Trans fat ban fails to carry any weight in state Senate
BY STEPHEN DI BENEDETTO Staff Reporteremail@example.com May 26, 2011 4:52PM
| Sun-Times library
Updated: July 3, 2011 1:35PM
SPRINGFIELD — The state Senate Thursday rejected a bill that would have banned heart-clogging trans fats from restaurants, bakeries and school vending machines starting in 2013.
Needing 30 votes for approval, the bill failed 13-40 with one voting present. It passed the House in April by a comfortable 73-43 margin.
During Thursday’s debate, the proposal met resistance from state senators who feared the General Assembly was overreaching by parenting citizens on what they could and could not eat.
Sen. Donne Trotter (D-Chicago), the bill’s chief Senate sponsor, moved to rebut that argument by pointing to 30,000-cardiac-related deaths last year attributed to trans fat.
“I certainly don’t believe in the Big Brother concept that we need to control every aspect of people’s lives,” Trotter said. “I think we, as a state, have the responsibility to use good judgment to at least in our public sector present them with good, healthy ideas.”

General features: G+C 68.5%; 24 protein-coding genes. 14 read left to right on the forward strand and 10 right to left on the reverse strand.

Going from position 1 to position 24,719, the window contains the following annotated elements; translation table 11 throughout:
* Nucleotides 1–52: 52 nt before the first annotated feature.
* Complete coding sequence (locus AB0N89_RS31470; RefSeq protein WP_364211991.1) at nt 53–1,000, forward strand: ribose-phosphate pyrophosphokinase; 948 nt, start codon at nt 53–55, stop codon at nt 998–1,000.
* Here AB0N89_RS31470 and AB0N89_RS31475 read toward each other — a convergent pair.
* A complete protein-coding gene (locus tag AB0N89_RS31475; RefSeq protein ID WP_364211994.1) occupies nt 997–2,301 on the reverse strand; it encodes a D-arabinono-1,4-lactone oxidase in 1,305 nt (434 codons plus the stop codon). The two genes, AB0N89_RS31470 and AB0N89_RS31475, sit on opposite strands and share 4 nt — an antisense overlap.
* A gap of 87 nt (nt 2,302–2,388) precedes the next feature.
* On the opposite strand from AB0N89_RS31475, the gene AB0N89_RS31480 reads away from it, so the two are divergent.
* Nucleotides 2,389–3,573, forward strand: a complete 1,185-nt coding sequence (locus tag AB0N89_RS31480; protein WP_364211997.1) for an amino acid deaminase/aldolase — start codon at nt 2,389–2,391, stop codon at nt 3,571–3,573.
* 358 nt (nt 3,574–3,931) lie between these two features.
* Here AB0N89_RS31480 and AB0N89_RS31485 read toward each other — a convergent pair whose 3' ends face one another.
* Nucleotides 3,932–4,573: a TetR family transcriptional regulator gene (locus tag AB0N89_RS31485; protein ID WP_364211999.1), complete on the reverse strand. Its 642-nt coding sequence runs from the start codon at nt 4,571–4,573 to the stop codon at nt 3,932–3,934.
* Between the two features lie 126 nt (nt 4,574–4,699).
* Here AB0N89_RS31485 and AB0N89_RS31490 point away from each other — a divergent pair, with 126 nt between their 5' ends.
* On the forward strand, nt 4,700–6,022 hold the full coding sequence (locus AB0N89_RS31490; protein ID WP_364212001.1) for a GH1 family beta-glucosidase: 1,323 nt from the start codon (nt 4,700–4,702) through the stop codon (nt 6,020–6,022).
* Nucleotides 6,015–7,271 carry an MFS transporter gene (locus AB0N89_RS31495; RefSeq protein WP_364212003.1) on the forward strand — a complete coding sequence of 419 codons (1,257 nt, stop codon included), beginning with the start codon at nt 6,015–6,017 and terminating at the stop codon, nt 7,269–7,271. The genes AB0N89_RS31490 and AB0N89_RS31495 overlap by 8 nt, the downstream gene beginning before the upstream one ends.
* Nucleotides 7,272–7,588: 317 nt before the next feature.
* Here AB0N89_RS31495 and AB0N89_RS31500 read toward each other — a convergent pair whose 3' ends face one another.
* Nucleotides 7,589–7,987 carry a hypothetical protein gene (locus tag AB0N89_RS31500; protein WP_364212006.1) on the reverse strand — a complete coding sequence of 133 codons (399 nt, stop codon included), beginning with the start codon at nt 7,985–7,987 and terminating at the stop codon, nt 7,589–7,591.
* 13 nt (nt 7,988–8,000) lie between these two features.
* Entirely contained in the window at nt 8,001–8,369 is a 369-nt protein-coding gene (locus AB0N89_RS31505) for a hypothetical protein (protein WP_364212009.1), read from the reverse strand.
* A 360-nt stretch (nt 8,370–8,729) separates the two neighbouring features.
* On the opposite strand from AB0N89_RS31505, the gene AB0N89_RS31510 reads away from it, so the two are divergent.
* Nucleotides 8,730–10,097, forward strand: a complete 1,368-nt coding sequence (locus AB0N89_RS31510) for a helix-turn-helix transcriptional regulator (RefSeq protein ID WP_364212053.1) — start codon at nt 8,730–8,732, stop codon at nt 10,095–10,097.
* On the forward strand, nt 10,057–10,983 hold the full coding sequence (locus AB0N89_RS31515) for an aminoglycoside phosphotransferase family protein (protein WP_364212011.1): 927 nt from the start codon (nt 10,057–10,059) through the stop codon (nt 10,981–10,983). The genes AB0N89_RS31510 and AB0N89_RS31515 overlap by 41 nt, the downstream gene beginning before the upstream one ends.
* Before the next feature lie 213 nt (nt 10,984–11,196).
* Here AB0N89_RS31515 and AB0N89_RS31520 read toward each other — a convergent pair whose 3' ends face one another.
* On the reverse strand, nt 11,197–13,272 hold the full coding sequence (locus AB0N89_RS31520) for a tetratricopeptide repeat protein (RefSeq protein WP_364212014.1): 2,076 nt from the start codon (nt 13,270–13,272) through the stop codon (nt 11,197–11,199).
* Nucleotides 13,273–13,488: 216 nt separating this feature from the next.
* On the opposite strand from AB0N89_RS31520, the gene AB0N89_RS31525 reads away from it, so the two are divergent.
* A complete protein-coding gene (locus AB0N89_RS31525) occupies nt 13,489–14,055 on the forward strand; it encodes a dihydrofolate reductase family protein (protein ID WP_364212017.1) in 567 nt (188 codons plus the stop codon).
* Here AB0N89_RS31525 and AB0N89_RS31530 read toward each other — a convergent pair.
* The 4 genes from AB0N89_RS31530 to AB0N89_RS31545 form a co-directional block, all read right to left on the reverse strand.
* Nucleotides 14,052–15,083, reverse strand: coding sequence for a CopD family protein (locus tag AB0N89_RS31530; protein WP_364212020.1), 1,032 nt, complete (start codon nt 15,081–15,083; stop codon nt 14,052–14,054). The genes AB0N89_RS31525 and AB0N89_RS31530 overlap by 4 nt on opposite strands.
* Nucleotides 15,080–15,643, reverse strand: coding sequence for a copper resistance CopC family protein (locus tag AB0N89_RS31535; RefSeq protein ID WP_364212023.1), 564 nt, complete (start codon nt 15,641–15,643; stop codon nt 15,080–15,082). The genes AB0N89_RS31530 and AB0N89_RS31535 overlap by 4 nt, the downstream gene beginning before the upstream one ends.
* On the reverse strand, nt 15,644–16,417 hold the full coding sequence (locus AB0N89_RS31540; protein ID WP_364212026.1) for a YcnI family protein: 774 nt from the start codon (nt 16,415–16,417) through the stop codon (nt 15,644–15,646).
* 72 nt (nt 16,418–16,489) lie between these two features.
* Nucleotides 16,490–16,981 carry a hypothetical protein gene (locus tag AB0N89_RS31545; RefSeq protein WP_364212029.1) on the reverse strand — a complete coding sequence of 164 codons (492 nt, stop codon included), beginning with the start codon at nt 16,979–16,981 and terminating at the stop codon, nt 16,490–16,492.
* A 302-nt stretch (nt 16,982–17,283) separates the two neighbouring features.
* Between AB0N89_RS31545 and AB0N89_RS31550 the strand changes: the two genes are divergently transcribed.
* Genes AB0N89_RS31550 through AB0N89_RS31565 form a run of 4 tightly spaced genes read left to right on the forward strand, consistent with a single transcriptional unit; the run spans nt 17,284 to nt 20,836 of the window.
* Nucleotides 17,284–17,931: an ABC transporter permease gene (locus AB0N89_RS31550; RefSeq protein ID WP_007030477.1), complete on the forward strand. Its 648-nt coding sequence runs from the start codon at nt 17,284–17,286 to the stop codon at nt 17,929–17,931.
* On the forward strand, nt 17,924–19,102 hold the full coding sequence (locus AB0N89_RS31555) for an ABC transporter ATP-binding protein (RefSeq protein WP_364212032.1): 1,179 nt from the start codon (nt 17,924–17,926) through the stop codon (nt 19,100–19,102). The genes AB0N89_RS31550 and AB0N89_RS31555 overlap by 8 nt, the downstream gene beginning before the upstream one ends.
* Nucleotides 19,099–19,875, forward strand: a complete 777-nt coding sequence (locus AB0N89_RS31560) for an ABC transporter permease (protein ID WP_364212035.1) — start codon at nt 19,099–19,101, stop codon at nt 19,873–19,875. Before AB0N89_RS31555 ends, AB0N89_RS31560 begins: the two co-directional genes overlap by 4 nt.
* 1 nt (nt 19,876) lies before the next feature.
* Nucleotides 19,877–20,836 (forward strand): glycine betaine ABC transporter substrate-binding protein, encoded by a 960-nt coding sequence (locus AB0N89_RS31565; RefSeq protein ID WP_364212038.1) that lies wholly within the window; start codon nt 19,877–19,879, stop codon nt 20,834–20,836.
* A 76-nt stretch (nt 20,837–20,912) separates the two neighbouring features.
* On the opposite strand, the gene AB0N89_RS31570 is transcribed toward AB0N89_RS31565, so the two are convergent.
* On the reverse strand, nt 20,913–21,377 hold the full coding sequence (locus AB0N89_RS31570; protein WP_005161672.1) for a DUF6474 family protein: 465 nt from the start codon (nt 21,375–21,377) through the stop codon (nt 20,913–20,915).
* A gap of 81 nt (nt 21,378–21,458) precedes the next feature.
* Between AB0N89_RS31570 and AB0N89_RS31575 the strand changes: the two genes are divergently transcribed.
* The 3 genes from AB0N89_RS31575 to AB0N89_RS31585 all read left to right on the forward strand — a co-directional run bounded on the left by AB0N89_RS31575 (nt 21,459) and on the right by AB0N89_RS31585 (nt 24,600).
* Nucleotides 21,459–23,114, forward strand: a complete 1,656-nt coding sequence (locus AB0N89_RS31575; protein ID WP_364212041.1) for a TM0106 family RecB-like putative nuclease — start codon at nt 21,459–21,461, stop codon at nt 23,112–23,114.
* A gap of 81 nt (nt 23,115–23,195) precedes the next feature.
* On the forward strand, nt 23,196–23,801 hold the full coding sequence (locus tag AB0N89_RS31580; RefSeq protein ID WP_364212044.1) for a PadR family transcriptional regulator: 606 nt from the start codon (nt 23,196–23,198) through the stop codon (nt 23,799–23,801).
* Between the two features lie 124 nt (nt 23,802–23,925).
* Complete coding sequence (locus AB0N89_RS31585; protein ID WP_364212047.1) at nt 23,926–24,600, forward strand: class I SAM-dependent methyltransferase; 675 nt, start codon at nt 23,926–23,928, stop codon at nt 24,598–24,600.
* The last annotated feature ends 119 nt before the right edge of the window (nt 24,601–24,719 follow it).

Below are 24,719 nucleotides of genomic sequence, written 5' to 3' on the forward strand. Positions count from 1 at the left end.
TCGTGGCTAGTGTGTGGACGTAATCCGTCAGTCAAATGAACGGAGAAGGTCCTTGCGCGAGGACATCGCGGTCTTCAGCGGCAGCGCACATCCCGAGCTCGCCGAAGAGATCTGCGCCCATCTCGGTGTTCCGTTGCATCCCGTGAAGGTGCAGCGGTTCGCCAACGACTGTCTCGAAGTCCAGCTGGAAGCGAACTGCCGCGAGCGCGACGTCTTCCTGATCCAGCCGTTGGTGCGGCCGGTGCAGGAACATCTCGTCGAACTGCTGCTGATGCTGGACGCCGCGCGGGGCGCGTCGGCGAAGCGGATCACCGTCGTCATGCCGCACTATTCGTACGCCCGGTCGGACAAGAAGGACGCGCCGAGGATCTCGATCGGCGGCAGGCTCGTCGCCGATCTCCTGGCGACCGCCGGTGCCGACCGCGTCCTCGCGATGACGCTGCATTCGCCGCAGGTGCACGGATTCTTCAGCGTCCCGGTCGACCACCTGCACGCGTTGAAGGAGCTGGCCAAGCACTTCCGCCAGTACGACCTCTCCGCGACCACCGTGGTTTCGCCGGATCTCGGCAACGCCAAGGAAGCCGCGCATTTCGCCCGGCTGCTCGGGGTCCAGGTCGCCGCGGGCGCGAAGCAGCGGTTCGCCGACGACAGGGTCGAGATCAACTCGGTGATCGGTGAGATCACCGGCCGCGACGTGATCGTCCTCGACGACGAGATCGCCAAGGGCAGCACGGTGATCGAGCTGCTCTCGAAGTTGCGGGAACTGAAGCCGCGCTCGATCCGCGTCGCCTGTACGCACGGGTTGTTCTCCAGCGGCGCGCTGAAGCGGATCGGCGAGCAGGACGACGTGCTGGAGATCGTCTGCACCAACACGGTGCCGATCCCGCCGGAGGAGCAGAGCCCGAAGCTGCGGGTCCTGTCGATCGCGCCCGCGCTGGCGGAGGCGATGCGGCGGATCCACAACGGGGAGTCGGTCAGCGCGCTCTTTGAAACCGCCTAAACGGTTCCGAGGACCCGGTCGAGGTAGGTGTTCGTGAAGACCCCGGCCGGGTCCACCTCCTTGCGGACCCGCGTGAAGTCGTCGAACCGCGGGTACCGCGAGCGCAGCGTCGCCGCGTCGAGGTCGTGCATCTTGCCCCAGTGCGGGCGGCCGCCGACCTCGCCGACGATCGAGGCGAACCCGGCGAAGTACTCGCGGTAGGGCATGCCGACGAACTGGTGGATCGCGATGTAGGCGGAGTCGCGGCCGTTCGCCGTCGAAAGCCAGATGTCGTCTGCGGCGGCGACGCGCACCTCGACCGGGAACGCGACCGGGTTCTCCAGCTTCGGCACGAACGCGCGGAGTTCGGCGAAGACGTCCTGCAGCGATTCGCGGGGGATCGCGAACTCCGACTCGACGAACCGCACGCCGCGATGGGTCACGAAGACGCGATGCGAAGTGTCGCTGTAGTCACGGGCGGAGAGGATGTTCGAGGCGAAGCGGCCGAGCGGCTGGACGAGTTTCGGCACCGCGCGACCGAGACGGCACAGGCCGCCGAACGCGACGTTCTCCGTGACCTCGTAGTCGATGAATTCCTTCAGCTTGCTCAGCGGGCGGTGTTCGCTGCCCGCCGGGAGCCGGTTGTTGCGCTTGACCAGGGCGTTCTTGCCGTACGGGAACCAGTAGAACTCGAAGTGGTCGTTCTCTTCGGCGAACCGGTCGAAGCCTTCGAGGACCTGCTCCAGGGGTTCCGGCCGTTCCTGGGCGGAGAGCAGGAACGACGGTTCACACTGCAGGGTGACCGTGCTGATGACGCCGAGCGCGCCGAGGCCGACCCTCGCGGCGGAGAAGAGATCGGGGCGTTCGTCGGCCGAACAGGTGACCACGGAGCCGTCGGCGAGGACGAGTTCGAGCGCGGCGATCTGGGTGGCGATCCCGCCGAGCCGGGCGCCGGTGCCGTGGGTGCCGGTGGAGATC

The bill would have not applied to packaged goods and small businesses with less than $4 million in annual profit. It would have set a goal to ban chemically altered trans fat from school cafeterias by 2016.
Sen. Mike Jacobs (D-East Moline), who voted against the plan, said Trotter’s bill wasn’t necessary because many food manufacturers have already removed trans fats from their products, like Nabisco, the maker of Oreo cookies — Jacobs’ self-admitted guilty pleasure.
“I love Oreo cookies, and I love the trans fat in the old Oreo cookies,” Jacobs said. “I’ll still eat the Oreo cookies, but I liked them better when they had the trans fat. Frankly, I think I ought to make that decision rather than my colleagues.”
Trotter later reminded the senator, with plenty of sarcasm, of the prohibition in the bill.
“Sen. Jacobs got his answer. He can still get his fat and live a good life,” he said. “But as we know, Sen. Jacobs hasn’t missed too many meals. He hasn’t seen a doughnut he didn’t like.”